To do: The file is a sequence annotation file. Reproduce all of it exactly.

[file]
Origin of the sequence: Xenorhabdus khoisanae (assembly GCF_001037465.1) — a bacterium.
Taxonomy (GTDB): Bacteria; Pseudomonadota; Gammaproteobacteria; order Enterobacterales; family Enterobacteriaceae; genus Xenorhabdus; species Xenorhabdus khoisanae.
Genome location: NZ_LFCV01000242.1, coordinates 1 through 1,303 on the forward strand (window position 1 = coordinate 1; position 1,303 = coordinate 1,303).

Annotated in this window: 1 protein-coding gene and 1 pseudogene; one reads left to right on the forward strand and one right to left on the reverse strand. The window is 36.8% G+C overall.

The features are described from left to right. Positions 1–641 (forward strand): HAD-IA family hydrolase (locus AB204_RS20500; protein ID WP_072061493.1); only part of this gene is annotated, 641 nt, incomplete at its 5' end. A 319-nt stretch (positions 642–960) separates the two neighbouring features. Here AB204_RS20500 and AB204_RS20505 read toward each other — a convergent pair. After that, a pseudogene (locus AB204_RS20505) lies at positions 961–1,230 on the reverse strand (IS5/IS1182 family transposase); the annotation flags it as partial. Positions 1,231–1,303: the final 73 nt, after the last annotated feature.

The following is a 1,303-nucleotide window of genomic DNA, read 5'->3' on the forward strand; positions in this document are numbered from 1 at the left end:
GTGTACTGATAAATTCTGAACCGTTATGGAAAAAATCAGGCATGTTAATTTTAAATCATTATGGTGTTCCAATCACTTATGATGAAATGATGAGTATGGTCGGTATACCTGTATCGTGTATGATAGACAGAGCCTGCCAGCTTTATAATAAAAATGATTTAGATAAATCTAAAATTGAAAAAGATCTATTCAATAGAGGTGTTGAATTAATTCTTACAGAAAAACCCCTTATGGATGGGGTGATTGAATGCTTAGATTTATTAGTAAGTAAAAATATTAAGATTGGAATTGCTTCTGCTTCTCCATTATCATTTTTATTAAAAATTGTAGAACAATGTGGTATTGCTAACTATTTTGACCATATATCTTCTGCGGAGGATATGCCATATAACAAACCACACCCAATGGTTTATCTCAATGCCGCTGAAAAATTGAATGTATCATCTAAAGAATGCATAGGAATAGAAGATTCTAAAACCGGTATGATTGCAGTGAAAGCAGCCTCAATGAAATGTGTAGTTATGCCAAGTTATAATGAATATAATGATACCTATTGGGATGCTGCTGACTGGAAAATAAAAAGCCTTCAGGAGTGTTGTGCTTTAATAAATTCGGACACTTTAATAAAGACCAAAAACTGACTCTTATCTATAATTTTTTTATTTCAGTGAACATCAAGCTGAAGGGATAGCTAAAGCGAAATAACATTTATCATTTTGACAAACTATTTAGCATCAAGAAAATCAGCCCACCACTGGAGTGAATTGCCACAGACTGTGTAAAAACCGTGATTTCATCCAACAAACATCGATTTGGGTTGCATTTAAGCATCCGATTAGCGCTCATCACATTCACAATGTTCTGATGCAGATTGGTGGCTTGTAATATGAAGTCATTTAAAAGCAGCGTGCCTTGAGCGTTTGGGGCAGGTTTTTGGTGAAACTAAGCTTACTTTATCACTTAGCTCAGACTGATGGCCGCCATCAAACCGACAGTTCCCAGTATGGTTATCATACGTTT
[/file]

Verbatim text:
Origin of the sequence: Xenorhabdus khoisanae (assembly GCF_001037465.1) — a bacterium.
Taxonomy (GTDB): Bacteria; Pseudomonadota; Gammaproteobacteria; order Enterobacterales; family Enterobacteriaceae; genus Xenorhabdus; species Xenorhabdus khoisanae.
Genome location: NZ_LFCV01000242.1, coordinates 1 through 1,303 on the forward strand (window position 1 = coordinate 1; position 1,303 = coordinate 1,303).

Annotated in this window: 1 protein-coding gene and 1 pseudogene; one reads left to right on the forward strand and one right to left on the reverse strand. The window is 36.8% G+C overall.

The features are described from left to right. Positions 1–641 (forward strand): HAD-IA family hydrolase (locus AB204_RS20500; protein ID WP_072061493.1); only part of this gene is annotated, 641 nt, incomplete at its 5' end. A 319-nt stretch (positions 642–960) separates the two neighbouring features. Here AB204_RS20500 and AB204_RS20505 read toward each other — a convergent pair. After that, a pseudogene (locus AB204_RS20505) lies at positions 961–1,230 on the reverse strand (IS5/IS1182 family transposase); the annotation flags it as partial. Positions 1,231–1,303: the final 73 nt, after the last annotated feature.

The following is a 1,303-nucleotide window of genomic DNA, read 5'->3' on the forward strand; positions in this document are numbered from 1 at the left end:
GTGTACTGATAAATTCTGAACCGTTATGGAAAAAATCAGGCATGTTAATTTTAAATCATTATGGTGTTCCAATCACTTATGATGAAATGATGAGTATGGTCGGTATACCTGTATCGTGTATGATAGACAGAGCCTGCCAGCTTTATAATAAAAATGATTTAGATAAATCTAAAATTGAAAAAGATCTATTCAATAGAGGTGTTGAATTAATTCTTACAGAAAAACCCCTTATGGATGGGGTGATTGAATGCTTAGATTTATTAGTAAGTAAAAATATTAAGATTGGAATTGCTTCTGCTTCTCCATTATCATTTTTATTAAAAATTGTAGAACAATGTGGTATTGCTAACTATTTTGACCATATATCTTCTGCGGAGGATATGCCATATAACAAACCACACCCAATGGTTTATCTCAATGCCGCTGAAAAATTGAATGTATCATCTAAAGAATGCATAGGAATAGAAGATTCTAAAACCGGTATGATTGCAGTGAAAGCAGCCTCAATGAAATGTGTAGTTATGCCAAGTTATAATGAATATAATGATACCTATTGGGATGCTGCTGACTGGAAAATAAAAAGCCTTCAGGAGTGTTGTGCTTTAATAAATTCGGACACTTTAATAAAGACCAAAAACTGACTCTTATCTATAATTTTTTTATTTCAGTGAACATCAAGCTGAAGGGATAGCTAAAGCGAAATAACATTTATCATTTTGACAAACTATTTAGCATCAAGAAAATCAGCCCACCACTGGAGTGAATTGCCACAGACTGTGTAAAAACCGTGATTTCATCCAACAAACATCGATTTGGGTTGCATTTAAGCATCCGATTAGCGCTCATCACATTCACAATGTTCTGATGCAGATTGGTGGCTTGTAATATGAAGTCATTTAAAAGCAGCGTGCCTTGAGCGTTTGGGGCAGGTTTTTGGTGAAACTAAGCTTACTTTATCACTTAGCTCAGACTGATGGCCGCCATCAAACCGACAGTTCCCAGTATGGTTATCATACGTTT